A combination of new molecular imaging techniques and targeted therapy could help give cancer patients a more individualized treatment for their cancer and avoid discomfort associated with prevailing treatment methods.
In traditional radioimmunoimaging (RAII), radioisotopes are linked directly to antibodies and are delivered together to tumour targets.
In the targeted therapy a bispecific monoclonal antibody (bsMAb), with one arm that recognizes a tumour-associated antigen and another arm that recognizes a peptide carrying an imaging agent, is given as a first injection
"This study demonstrates the advantages of pretargeting-an alternative strategy that uses a 'two-step' approach to the delivery of radioisotopes-when applied to the imaging of tumours using a combination of radioisotope and antibody or RAII," said Otto Boerman, professor in the department of nuclear medicine, Radboud University Nijmegen Medical Center, Nijmegen, Netherlands, and lead researcher of this study.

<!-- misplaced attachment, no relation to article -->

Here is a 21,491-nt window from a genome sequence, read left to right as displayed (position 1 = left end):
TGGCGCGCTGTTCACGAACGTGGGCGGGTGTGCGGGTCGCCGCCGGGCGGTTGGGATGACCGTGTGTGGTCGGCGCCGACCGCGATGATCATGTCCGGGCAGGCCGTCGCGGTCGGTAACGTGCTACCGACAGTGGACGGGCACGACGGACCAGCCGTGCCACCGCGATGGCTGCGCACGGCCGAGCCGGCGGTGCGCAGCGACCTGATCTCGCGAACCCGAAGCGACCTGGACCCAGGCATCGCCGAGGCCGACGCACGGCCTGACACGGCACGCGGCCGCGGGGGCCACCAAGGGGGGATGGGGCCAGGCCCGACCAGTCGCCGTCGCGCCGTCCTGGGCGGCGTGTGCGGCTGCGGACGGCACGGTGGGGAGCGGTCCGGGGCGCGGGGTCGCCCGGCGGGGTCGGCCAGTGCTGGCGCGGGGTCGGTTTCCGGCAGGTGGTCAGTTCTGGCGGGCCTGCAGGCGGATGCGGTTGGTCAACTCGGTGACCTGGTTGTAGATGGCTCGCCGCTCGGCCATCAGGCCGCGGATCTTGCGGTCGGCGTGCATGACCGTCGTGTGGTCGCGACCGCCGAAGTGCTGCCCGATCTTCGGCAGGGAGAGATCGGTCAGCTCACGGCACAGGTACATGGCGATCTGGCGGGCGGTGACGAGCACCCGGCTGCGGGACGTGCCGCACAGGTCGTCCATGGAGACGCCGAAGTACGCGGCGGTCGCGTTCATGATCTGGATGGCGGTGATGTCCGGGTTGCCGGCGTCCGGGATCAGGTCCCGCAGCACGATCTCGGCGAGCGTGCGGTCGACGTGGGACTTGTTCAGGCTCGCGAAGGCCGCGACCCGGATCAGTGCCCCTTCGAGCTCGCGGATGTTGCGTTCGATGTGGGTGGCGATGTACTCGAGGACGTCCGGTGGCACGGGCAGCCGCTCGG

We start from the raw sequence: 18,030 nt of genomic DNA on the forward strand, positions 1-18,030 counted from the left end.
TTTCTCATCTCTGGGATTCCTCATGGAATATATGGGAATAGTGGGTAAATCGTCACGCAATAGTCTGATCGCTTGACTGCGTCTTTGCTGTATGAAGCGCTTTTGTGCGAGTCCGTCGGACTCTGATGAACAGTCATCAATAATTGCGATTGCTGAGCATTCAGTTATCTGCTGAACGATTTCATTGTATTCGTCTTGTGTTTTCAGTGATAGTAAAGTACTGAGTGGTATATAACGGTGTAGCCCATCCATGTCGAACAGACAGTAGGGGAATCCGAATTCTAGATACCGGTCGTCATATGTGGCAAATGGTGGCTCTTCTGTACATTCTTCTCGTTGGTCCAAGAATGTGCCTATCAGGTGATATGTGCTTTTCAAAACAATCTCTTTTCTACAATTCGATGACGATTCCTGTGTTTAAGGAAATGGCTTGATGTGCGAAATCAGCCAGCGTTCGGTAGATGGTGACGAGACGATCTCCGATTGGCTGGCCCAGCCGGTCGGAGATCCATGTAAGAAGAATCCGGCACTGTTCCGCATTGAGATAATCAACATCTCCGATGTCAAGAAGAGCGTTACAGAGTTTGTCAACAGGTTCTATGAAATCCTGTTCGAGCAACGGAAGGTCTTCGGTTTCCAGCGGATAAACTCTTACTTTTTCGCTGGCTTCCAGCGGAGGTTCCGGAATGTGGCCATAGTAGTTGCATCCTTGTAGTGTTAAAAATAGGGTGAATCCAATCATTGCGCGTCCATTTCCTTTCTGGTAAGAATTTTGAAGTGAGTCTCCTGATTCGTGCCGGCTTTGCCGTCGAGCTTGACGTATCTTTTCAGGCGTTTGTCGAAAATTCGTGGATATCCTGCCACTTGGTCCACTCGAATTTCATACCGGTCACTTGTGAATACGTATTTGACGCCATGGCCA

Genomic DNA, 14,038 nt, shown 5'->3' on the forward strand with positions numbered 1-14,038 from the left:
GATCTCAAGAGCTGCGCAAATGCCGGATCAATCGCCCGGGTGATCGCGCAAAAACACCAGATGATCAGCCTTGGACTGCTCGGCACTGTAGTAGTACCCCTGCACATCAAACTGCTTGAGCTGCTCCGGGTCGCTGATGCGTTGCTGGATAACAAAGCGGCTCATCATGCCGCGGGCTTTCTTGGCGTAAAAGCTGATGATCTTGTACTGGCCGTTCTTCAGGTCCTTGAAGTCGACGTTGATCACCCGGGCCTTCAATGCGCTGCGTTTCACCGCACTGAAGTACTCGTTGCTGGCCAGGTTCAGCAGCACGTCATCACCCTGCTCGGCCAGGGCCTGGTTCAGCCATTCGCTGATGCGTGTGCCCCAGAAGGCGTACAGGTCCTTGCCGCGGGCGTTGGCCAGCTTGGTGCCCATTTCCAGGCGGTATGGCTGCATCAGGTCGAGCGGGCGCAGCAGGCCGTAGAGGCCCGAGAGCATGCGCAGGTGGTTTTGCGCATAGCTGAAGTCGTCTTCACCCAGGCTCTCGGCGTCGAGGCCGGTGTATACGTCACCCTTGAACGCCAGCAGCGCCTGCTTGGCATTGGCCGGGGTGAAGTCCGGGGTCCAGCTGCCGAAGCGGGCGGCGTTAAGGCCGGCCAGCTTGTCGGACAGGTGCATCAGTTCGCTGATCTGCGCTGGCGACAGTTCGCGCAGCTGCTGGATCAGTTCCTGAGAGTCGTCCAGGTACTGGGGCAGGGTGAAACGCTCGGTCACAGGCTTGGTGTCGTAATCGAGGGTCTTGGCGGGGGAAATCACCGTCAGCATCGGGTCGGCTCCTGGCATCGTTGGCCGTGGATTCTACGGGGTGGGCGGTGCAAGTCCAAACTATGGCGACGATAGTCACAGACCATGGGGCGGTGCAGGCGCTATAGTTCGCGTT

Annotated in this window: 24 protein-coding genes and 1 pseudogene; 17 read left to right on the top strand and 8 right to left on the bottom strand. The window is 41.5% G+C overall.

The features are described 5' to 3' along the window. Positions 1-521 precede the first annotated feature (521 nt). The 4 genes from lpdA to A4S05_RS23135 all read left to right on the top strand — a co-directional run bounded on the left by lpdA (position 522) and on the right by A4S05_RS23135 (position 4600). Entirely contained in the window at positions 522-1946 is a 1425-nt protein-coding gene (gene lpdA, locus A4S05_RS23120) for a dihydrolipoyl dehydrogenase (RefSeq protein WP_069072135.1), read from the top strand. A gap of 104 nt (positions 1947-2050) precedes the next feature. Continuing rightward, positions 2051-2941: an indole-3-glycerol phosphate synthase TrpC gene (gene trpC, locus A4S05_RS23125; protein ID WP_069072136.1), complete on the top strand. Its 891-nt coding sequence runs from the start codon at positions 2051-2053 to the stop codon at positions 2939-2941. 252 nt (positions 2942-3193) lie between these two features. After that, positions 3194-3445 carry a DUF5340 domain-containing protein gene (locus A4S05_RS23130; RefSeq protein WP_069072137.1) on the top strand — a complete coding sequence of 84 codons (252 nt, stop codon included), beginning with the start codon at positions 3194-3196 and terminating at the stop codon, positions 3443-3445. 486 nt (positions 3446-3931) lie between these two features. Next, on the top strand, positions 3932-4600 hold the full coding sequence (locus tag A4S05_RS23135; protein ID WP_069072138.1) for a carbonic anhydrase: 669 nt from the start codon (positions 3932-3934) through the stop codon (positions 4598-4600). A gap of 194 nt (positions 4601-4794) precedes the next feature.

During the study, high specific uptake was obtained in human colon cancer cells transplanted in mice, resulting in very high tumour-to-blood and tumour-to-kidney ratios of radioisotope uptake.
Additionally, PET/CT imaging of mice pretargeted with the bispecific antibody 16 hours earlier revealed excellent high-contrast images of CEA-expressing tumours within one hour after injection.
The major attribute of pretargeting is that the same bsMAb can be used for diagnostic imaging and therapy," said Boerman.
"When the imaging component of a pretargeting agent is used in concert with the therapeutic component, it permits the selection of a patient population that over-expresses a particular antigen, thus increasing these pre-screened patients' probability of responding to the therapeutic."
"The prescreening of patients afforded by pretargeting prior to therapy represents a potential major advancement in the management of neoplastic diseases," Boerman added.
The study was presented at SNM's 55th Annual Meeting.